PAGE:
How to remove the I Want This BHO malware

Some anti-malware programs classify I Want This.dll as a harmful extension to Internet Explorer: such as ADW_GAMEPLAYLABS or TROJ_GEN.R0CBC0OGH14 (detected by TrendMicro), and AppRider (detected by Sophos). Add-ons like this can display ads, slow down your computer and cause various other errors. If you can't remember installing the associated I Want This BHO software, it's no surprise. In most cases, this kind of adware is installed on the side when you install a freeware product like a Youtube Downloader or a PDF Converter. In the following selection, you can read more about I Want This BHO and how to get rid of it.

Click here to automatically remove the I Want This BHO malware

I Want This.dll file information

The process known as I Want This BHO belongs to software I Want This or I Want This BHO by 215 Apps or Amazing Apps.

Description: I Want This.dll is not essential for Windows and will often cause problems. The I Want This.dll file is located in a subfolder of "C:\Program Files". Known file sizes on Windows 10/8/7/XP are 493,440 bytes (38% of all occurrences), 475,480 bytes, 494,424 bytes, 488,832 bytes or 572,808 bytes. 
This .dll file is a Browser Helper Object (BHO) that runs automatically every time you start your web browser. BHOs are not stopped by personal firewalls, because they are identified by the firewall as part of the browser itself. BHOs are often used by adware and spyware. IDs used by this BHO include 11111111-1111-1111-1111-110011221158. The program has no visible window. The file is able to monitor web browsers. The I Want This.dll file is digitally signed. The I Want This.dll file is not a Windows system file. The I Want This.dll file is a Verisign signed file. Therefore the technical security rating is 43% dangerous, however you should also read the user reviews.

Uninstalling this variant: If problems with I Want This come up, you can uninstall it software via Windows Control Panel/Add or Remove Programs (Windows XP) or Programs and Features (Windows 10/8/7).

Recommended: Identify I Want This.dll related errors

Important: Some malware also uses the file name I Want This.dll, for example ADW_GAMEPLAYLABS or TROJ_GEN.R0CBC0OGH14 (detected by TrendMicro), and AppRider (detected by Sophos). Therefore, you should check the I Want This.dll process on your PC to see if it is a threat. If I Want This BHO has changed your browser's search engine and start page, you can recover your browser's default settings as follows:

Reset default browser settings for Internet-Explorer ▾
  1. In Internet Explorer, press the key combination Alt + X to open the Tools menu.
  2. Click Internet options.
  3. Click the Advanced tab.
  4. Click the Reset... button.
  5. Enable the Delete personal settings option.
This will reset your Internet Explorer to its default settings. Your browser will start with the familiar start page and search engine—without popups, ads, cookies, but all browser add-ons are deleted too [1]. Make cleaning up your browser and your computer simpler and safer with Security Task Manager.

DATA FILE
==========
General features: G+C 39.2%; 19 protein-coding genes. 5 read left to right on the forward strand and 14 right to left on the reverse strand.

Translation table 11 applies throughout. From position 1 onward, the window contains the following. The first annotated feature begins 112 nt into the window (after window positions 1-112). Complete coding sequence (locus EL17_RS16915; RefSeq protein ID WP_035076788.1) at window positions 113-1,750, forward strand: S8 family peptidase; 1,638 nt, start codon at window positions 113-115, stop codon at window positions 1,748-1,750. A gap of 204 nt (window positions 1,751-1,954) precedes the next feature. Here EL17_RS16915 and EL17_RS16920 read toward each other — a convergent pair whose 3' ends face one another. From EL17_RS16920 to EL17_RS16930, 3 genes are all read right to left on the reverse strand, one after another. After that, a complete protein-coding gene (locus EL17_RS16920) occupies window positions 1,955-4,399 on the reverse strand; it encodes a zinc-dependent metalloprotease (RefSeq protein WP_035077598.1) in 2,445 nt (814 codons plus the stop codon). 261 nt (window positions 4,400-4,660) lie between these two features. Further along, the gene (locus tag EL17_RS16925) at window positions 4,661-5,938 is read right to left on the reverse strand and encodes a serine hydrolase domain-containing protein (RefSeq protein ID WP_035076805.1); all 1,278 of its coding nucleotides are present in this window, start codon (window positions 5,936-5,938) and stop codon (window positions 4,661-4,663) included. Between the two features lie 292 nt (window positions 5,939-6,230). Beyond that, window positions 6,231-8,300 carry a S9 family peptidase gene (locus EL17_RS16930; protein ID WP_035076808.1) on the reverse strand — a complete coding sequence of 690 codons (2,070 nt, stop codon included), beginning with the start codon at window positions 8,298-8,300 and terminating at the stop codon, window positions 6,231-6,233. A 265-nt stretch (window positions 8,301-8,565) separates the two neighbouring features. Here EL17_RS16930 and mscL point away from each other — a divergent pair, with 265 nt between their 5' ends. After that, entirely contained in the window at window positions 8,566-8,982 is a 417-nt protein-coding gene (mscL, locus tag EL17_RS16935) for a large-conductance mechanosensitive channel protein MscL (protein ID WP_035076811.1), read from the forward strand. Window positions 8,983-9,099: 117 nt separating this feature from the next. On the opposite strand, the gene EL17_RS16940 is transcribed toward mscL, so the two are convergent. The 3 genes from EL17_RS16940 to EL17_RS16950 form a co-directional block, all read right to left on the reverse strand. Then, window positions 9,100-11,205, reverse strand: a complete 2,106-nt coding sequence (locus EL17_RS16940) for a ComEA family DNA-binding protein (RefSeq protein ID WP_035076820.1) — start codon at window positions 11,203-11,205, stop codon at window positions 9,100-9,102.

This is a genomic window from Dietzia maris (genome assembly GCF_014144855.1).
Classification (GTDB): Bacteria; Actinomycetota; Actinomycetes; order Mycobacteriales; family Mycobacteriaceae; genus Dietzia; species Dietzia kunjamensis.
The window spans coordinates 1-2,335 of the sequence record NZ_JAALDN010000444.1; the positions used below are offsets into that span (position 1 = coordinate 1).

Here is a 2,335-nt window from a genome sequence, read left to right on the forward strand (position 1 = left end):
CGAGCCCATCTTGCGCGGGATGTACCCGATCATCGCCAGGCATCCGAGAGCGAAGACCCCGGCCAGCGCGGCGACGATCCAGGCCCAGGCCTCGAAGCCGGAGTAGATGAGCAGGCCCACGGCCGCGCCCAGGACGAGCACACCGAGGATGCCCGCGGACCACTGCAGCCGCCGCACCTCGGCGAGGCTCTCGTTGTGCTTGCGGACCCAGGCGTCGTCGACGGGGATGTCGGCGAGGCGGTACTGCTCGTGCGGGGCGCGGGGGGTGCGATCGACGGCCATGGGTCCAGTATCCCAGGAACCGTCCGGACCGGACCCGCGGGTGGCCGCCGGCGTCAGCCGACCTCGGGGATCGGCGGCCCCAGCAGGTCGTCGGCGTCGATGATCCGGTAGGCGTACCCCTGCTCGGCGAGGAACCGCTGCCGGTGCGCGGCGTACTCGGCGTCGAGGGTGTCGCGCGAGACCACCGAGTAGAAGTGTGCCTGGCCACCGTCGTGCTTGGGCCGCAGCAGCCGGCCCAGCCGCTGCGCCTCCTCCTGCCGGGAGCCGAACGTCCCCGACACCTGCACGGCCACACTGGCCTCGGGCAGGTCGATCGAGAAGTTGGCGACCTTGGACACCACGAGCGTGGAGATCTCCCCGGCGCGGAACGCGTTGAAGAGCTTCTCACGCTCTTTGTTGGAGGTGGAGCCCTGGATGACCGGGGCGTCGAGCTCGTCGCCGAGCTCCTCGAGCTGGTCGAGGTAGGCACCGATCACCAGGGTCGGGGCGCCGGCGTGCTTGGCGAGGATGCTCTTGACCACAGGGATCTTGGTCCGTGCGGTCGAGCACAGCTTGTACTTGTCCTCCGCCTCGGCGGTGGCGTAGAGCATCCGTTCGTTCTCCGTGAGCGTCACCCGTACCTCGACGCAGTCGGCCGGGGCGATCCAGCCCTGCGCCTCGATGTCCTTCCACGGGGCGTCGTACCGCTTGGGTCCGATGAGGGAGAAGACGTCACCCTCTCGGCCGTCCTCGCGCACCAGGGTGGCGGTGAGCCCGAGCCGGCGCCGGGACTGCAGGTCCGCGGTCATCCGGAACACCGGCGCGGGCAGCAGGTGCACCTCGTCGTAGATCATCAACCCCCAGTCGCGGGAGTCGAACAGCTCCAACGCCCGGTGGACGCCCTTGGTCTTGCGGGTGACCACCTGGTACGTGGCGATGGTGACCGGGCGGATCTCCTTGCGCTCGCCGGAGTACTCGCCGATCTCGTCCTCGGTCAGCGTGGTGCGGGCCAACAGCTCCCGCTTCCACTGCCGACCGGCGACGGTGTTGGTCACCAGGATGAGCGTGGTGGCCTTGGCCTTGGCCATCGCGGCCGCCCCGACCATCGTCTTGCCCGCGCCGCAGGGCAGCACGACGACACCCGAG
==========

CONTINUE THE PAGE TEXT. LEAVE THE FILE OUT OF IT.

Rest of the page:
User Comments

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Summary: Average user rating of I Want This.dll: based on 2 votes with 2 user comments. One user thinks it's neither essential nor dangerous. One user thinks I Want This.dll is dangerous and recommends removing it.

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Best practices for resolving I Want This issues

The following programs have also been shown useful for a deeper analysis: Security Task Manager examines the active I Want This process on your computer and clearly tells you what it is doing. Malwarebytes' well-known anti-malware tool tells you if the I Want This.dll on your computer displays annoying ads, slowing it down. This type of unwanted adware program is not considered by some antivirus software to be a virus and is therefore not marked for cleanup.

A clean and tidy computer is the key requirement for avoiding PC trouble. This means running a scan for malware, cleaning your hard drive using cleanmgr and sfc /scannow, uninstalling programs that you no longer need, checking for Autostart programs (using msconfig) and enabling Windows' Automatic Update. Always remember to perform periodic backups, or at least to set restore points.

Should you experience an actual problem, try to recall the last thing you did, or the last thing you installed before the problem appeared for the first time. Use the resmon command to identify the processes that are causing your problem. Even for serious problems, rather than reinstalling Windows, you are better off repairing of your installation or, for Windows 8 and later versions, executing the DISM.exe /Online /Cleanup-image /Restorehealth command. This allows you to repair the operating system without losing data.

Other processes

I Want This.dll [all]